6. Ann Bartow says:

    I think that would depend on the laws and regs of zoning and city planning that are in effect for that particular location, and how motivated (if at all) the neighborhood is to oppose this.

  7. mythago says:

    Given that nobody else wanted the building, which apparently has been abandoned and ill-used for some time, probably not.

  8. Ann Bartow says:

    Given the real estate market in San Francisco, doesn’t it seem strange that no one else wants the building?

  9. mythago says:

    It would be strange if that were the case, but it’s not, as the article makes clear. The site is a former military building and is on the National Historic Register. It wouldn’t surprise me if the aforementioned failed enterprises decided that the cost of renovating the building for (apartments, stores, telecom sites) was not worth it, especially factoring in anything that might be required of the building as a historic site, liability, security, and so on. Using the site as a photo and movie set apparently was cost-effective, or at least more cost-effective than the other options.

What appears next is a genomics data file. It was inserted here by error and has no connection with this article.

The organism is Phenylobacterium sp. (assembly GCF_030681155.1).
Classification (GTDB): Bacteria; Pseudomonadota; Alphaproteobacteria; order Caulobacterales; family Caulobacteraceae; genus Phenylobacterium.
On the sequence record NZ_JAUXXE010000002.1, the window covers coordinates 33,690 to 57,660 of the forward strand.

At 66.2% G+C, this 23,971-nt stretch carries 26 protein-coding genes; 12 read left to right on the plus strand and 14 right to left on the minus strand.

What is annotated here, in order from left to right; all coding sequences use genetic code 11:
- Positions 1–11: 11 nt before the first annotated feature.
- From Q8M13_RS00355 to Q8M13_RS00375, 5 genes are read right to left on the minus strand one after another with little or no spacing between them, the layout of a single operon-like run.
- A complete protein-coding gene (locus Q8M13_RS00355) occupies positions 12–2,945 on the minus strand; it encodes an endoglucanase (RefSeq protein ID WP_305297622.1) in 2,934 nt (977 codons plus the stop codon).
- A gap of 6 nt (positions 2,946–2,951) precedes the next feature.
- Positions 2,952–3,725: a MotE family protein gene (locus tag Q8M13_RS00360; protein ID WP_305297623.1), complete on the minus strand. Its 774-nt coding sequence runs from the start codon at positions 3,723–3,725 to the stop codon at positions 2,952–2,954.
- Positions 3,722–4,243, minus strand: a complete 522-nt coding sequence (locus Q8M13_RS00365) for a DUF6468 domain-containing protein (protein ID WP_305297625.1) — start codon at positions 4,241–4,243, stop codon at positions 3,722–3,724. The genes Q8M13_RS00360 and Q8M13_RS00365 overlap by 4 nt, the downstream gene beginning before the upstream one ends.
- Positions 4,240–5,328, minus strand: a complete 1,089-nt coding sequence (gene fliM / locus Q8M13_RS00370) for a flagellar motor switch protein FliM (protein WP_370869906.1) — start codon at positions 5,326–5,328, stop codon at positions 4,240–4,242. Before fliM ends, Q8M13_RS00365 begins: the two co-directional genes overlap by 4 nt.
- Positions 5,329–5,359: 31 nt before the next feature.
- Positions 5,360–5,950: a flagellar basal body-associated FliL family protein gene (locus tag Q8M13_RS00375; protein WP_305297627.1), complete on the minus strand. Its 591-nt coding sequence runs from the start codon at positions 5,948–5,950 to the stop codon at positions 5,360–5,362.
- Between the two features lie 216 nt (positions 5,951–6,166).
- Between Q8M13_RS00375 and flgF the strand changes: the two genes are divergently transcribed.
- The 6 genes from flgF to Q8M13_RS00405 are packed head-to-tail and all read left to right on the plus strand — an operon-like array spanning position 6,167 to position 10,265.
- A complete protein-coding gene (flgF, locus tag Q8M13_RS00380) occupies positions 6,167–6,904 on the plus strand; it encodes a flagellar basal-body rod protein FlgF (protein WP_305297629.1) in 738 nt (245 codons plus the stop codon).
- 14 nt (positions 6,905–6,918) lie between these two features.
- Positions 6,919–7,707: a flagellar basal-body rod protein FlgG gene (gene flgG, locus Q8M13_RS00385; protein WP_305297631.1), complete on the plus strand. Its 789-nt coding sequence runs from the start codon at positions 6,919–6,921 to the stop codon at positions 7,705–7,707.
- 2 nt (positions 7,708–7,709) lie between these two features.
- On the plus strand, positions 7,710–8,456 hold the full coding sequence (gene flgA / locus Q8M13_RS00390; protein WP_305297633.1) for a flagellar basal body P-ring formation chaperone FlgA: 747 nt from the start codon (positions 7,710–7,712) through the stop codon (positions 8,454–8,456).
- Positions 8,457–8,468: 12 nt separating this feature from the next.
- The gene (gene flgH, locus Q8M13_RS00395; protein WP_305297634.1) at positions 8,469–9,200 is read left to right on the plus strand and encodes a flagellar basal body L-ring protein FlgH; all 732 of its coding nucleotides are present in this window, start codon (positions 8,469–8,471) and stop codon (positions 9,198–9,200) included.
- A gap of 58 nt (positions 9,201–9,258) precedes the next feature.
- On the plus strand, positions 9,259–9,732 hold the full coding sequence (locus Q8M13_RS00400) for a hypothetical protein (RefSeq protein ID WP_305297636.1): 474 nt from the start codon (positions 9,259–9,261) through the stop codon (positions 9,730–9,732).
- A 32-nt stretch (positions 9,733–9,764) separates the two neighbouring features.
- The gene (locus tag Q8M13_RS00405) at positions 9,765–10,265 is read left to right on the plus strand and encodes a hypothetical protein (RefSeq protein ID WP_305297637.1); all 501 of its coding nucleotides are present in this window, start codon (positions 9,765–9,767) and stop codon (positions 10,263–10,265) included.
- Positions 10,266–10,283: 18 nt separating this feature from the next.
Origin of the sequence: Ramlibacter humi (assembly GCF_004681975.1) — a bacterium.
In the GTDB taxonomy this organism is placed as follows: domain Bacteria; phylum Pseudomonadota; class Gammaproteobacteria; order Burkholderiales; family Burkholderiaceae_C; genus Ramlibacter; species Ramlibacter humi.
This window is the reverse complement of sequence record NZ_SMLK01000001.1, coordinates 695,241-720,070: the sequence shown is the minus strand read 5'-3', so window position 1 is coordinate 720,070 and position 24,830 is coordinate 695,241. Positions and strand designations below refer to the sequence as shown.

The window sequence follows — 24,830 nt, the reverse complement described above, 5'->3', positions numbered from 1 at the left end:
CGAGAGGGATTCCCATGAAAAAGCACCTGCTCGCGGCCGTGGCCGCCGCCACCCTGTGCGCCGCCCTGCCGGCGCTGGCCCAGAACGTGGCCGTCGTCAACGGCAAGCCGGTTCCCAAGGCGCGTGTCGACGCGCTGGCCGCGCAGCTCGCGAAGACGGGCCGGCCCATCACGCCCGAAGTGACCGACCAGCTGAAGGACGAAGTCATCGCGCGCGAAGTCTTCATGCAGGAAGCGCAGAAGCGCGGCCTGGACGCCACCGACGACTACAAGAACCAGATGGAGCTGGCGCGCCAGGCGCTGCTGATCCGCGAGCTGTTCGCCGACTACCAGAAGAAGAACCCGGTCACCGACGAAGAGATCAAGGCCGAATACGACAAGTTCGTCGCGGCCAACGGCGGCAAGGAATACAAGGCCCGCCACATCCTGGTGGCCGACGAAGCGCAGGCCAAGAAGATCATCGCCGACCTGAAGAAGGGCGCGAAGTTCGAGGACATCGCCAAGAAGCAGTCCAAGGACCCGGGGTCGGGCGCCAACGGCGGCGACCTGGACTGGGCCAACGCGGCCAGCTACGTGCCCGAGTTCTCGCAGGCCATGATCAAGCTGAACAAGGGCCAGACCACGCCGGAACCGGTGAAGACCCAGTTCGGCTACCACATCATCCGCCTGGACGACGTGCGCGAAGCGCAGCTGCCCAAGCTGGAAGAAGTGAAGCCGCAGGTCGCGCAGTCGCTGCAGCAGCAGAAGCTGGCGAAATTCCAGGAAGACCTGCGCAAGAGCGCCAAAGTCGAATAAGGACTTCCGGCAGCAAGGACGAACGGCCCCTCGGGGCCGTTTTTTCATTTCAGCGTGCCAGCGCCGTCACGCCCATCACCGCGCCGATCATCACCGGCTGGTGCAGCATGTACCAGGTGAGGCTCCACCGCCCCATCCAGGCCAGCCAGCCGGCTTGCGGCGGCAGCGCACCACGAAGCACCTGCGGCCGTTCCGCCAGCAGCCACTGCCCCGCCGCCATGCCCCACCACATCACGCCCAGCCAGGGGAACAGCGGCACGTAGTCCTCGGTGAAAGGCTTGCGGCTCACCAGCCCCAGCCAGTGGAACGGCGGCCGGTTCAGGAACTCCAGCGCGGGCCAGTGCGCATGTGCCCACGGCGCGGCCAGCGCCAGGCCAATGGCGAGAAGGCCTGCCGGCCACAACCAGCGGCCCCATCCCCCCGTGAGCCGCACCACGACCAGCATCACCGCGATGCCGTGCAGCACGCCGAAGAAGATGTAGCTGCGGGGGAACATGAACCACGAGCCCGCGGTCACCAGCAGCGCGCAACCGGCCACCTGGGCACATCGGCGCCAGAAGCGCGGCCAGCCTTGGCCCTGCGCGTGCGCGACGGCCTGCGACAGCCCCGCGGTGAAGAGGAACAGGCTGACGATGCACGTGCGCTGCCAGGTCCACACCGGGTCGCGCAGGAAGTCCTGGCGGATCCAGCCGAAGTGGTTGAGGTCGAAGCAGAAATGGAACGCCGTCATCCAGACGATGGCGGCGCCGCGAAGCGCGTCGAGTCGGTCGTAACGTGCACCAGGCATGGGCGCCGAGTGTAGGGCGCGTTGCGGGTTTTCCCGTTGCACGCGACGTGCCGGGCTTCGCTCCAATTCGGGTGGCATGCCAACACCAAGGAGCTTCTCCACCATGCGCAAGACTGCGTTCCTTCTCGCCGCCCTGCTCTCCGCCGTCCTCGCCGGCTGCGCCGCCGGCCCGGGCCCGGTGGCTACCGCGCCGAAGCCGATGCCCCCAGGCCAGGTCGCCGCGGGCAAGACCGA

The real-estate market in San Francisco is also nuts on the residential end, not the commercial end.

  10. Ann Bartow says:

    Well, according to this site: http://www.cr.nps.gov/nr/results.htm

    Listing in the National Register honors a historic place by recognizing its importance to its community, State or the Nation. Under Federal law, owners of private property listed in the National Register are free to maintain, manage, or dispose of their property as they choose provided that there is no Federal involvement. Owners have no obligation to open their properties to the public, to restore them or even to maintain them, if they choose not to do so.

    I don’t think the article makes much of anything clear. It just reads like propaganda to me.